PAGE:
Title Insurance Specifications
Title Commitment Requirements
PennyMac requires a final title commitment or binder or title policy to be provided with each loan offered for purchase. In escrow states, PennyMac may accept preliminary title commitments as long as the HUD-1 shows sufficient coverage to cover the loan amount.
Title insurance policies must be written on a standard form meeting the specifications of Fannie Mae, Freddie Mac and GNMA.
In accordance with GSE requirements, the only acceptable American Land Title Association (ALTA) title insurance policy is the 1992 version, or a more recent version, which contains the updated creditor’s rights exclusion statement.
Regardless of the title insurance policy form used, the following endorsements must be attached to, or if a short form is used, incorporated into the policy:
- An ALTA Form 8.1, Environmental Protection Lien Endorsement. Form 8.1 may make an exception only for specific State statutes that provide for possible subsequent "super liens" that could take priority over the Mortgage
- For all adjustable-rate Mortgages (ARMs), the appropriate ALTA form for Variable Rate Mortgages (ALTA Form 6, Variable Rate Mortgage; ALTA Form 6.1, Variable Rate Mortgage — regulations; or ALTA Form 6.2, Variable Rate Mortgage — Negative Amortization).
- An ALTA 4 endorsement or its equivalent for each Condominium Unit Mortgage.
- An ALTA 5 endorsement or its equivalent for each mortgage secured by a PUD unit
- A leasehold lender's endorsement or its equivalent for all leasehold mortgages.
- The title insurance policy must include as part of the insured estate, the value of the lessee's leasehold improvements.
- An ALTA 7 endorsement or its equivalent for each mortgage secured by a manufactured home. The title policy must identify and insure the manufactured home as part of the real property.
- An ALTA 9 endorsement or its equivalent meeting the requirements of Section 700:09 for each mortgage secured by property subject to a restrictive agreement or restrictive covenant.
The title insurance policies must be written by a title insurance company that had at least one of the following ratings at the time the mortgage loan closed:
- A “Financial Stability Rating” of “S” (Strong) or better, or a “Statutory Accounting Rating” of A”, A’, A, (Average) or better from Demotech, Inc.;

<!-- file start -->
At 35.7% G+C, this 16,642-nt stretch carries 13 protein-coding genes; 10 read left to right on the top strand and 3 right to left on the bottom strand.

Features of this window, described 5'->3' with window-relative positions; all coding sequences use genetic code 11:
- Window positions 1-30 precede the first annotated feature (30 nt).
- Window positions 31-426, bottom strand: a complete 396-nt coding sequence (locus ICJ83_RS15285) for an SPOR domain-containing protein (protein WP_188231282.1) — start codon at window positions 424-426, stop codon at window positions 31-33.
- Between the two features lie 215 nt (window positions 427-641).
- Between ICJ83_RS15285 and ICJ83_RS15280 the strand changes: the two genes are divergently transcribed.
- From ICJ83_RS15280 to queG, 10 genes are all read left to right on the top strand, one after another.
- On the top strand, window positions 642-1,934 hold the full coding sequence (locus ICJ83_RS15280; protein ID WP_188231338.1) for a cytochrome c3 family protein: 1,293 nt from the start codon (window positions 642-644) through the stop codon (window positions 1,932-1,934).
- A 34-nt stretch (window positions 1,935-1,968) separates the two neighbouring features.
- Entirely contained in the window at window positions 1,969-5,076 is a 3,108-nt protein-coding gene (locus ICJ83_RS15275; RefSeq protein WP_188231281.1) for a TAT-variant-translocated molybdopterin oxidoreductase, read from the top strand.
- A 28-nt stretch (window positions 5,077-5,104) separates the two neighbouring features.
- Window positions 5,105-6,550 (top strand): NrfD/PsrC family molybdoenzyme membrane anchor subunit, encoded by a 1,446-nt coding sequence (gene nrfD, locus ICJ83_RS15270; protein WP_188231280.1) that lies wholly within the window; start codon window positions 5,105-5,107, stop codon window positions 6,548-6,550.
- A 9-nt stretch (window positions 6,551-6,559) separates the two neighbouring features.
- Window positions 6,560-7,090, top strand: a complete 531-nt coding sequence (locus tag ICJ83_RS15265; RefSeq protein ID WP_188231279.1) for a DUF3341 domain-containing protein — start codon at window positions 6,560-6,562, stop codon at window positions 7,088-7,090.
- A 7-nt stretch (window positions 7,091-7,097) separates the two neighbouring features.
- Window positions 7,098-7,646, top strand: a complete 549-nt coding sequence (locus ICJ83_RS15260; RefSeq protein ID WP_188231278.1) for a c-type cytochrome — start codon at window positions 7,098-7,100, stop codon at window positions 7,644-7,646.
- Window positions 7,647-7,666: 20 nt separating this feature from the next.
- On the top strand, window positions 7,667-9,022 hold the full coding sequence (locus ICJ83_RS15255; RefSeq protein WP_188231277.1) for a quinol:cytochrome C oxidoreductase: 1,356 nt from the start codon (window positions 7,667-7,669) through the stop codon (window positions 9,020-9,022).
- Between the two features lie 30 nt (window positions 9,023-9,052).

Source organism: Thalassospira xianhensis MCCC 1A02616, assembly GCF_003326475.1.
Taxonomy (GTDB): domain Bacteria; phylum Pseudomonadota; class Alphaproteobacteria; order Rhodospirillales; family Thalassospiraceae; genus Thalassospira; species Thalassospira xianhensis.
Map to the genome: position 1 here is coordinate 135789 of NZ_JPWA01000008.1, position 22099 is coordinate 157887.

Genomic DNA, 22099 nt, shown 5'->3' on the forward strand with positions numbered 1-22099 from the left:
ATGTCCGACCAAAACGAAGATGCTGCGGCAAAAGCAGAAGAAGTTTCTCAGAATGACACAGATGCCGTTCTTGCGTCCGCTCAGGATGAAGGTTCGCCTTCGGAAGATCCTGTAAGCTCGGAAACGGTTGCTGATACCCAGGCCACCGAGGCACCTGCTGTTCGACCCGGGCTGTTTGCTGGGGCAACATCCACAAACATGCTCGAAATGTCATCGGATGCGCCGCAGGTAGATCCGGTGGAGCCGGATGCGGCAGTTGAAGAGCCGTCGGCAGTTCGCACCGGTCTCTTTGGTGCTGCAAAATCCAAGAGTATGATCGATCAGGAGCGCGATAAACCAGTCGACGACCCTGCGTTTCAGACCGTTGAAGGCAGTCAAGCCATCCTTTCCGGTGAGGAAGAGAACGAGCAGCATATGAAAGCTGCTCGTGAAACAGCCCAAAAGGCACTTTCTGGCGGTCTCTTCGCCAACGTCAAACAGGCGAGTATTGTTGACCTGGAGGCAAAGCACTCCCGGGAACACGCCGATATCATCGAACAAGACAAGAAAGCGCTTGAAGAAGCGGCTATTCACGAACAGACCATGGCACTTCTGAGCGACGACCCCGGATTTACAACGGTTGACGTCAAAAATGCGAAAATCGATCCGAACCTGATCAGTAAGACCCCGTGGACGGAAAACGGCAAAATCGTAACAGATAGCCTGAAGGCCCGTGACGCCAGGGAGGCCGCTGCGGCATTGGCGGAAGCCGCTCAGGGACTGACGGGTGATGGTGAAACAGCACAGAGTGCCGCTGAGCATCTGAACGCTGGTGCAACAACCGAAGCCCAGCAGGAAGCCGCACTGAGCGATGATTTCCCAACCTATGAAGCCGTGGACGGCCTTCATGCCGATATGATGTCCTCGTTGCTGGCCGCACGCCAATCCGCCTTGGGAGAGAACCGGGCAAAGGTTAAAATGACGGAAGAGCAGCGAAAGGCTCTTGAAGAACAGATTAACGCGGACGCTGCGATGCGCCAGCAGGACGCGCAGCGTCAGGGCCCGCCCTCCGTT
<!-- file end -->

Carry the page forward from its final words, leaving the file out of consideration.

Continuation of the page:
- A “BBB” or better rating from Duff and Phelps Credit Rating Company;
- A ”C” or better rating from LACE Financial Corporation;
- A “Baa” or better rating from Moody’s Investors Service; or
- A “BBB” or better rating from Standard and Poor’s Ratings Group.
The borrower’s title to the mortgaged property must be in fee simple, unless the mortgage loan is secured by a leasehold estate.
Title may be held by borrowers individually, or as joint tenants. Corporations, partnerships, real estate syndications, and land trusts are not permitted to hold title to mortgaged properties.
If a married borrower wishes to take title to the mortgaged property without his or her spouse, the lien created by the mortgage must be superior to any interest in the mortgaged property the spouse may have under the law or otherwise.
An attorney’s opinion stating that the mortgage is a valid first lien is acceptable for states in which title insurance policies are not generally issued. Mortgage loans that are secured by condominium or PUD units require a title insurance policy - even if the condominium or PUD unit is located in a state in which title policies are not normally issued.
The effective date of the title insurance is the earlier of the date of the final disbursement of loan proceeds or the date the mortgage was recorded.
The original principal amount of the mortgage loan is the minimum amount of title insurance coverage acceptable to PennyMac. If a mortgage loan can increase due to negative amortization, the minimum amount of title insurance coverage must equal the maximum possible principal balance of the mortgage loan.
The title insurance must show the insured as:
- Correspondent name, its successors and/or assigns, or
- PennyMac Loan Services LLC, its successors and/or assigns
General Title Waivers
The title to the property that secures a mortgage loan must be merchantable and free and clear of all defects, liens and encumbrances.
Unless otherwise permitted by the Guide, the title policy must not be subject to any exceptions unless waived in writing by PennyMac prior to closing.
Private Party Transfer Fee Covenant
On March 16, 2012, the Federal Housing Finance Agency (FHFA) issued a final rule (codified at 12 C.F.R. Part 1228) and a directive that prohibits Fannie Mae from purchasing or investing in any mortgages on properties encumbered by certain private transfer fee covenants, securities backed by such mortgages, or securities backed by the income stream from such covenants, unless they are “Excepted Transfer Fee Covenants.” Excepted Transfer Fee Covenants refer to any private transfer fees paid to homeowner associations, condominiums, cooperatives, and certain tax-exempt organizations that use private transfer fee proceeds to benefit the property.
Fees that do not directly benefit the property are subject to the above rule, and would disqualify mortgages on the property from being sold to Fannie Mae or used as collateral for Federal Home Loan Bank advances.
Lenders must establish policies and/or procedures to ensure that the loans it delivers to PennyMac are not secured by properties encumbered with a private transfer fee that is unacceptable under the Regulation.